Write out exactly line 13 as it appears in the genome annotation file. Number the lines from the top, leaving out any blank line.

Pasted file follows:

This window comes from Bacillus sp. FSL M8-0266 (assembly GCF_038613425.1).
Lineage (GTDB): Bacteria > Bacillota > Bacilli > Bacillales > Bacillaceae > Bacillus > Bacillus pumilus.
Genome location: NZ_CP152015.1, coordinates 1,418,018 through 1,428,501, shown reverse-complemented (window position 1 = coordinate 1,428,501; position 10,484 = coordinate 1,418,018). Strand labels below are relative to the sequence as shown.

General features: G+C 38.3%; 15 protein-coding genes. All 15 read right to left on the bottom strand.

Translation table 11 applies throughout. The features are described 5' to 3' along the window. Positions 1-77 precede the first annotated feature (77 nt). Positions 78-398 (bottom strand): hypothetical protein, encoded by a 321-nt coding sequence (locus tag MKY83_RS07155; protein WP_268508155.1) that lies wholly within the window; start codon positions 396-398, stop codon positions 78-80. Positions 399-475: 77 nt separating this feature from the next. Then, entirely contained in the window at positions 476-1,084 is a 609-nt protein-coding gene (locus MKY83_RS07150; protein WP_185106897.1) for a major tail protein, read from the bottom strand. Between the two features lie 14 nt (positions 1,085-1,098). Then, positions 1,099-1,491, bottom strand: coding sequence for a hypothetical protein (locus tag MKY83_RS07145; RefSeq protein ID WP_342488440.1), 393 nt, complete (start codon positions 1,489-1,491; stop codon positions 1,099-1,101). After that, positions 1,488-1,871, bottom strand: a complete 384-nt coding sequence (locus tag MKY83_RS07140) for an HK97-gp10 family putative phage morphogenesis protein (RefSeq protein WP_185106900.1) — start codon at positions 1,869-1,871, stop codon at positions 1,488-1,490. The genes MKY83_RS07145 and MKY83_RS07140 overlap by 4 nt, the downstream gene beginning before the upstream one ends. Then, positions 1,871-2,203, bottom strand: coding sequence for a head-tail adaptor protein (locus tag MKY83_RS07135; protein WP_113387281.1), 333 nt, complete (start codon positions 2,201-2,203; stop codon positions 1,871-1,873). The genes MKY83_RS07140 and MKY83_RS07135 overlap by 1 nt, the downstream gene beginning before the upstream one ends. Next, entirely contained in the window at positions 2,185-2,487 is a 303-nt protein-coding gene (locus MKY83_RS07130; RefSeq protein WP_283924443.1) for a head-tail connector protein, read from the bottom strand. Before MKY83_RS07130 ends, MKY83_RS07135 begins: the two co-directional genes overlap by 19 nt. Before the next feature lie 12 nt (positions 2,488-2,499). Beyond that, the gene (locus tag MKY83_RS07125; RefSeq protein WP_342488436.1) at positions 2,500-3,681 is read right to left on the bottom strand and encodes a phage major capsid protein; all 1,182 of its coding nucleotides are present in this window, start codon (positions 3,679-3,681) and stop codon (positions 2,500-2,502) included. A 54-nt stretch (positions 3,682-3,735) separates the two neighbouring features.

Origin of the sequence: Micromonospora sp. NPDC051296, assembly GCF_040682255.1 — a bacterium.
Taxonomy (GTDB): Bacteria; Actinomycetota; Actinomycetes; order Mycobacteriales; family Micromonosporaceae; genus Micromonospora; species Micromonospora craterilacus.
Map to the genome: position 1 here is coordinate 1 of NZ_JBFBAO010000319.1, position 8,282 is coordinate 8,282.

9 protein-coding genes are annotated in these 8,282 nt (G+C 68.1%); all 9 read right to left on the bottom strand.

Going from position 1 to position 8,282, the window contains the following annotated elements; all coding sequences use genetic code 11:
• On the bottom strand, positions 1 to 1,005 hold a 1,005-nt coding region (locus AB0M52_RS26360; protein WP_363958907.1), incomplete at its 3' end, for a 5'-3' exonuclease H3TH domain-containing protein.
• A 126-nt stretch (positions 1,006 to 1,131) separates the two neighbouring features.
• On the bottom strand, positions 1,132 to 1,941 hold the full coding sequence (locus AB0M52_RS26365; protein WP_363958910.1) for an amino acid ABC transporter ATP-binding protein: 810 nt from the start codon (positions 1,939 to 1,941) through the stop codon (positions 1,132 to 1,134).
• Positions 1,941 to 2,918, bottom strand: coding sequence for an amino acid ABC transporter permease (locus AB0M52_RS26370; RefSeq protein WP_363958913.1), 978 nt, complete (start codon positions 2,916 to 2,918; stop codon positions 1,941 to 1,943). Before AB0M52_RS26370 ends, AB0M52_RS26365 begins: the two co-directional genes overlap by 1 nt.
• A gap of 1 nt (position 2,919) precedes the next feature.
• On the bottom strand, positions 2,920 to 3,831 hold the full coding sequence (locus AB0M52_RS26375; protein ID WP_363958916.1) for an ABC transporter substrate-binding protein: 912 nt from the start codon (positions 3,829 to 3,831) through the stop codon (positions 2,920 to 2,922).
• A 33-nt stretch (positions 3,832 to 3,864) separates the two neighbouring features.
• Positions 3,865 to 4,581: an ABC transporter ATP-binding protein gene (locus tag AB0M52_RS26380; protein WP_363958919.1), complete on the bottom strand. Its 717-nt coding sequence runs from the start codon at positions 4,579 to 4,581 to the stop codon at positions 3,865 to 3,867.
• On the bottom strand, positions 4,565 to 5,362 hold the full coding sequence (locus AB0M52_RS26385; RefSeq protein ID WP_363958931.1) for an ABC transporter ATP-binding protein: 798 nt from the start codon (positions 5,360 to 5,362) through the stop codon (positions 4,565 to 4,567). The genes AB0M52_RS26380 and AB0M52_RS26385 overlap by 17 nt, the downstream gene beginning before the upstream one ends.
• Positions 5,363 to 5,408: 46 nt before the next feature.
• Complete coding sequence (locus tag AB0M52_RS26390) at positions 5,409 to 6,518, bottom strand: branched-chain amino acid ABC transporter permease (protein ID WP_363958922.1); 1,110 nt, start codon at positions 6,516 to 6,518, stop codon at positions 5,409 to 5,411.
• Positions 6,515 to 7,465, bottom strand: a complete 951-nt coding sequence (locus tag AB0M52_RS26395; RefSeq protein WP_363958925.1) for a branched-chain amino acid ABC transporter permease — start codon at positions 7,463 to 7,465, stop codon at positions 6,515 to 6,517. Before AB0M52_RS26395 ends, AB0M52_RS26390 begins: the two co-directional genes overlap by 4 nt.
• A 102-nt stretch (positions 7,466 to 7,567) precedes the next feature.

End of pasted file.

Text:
• On the bottom strand, positions 1,132 to 1,941 hold the full coding sequence (locus AB0M52_RS26365; protein WP_363958910.1) for an amino acid ABC transporter ATP-binding protein: 810 nt from the start codon (positions 1,939 to 1,941) through the stop codon (positions 1,132 to 1,134).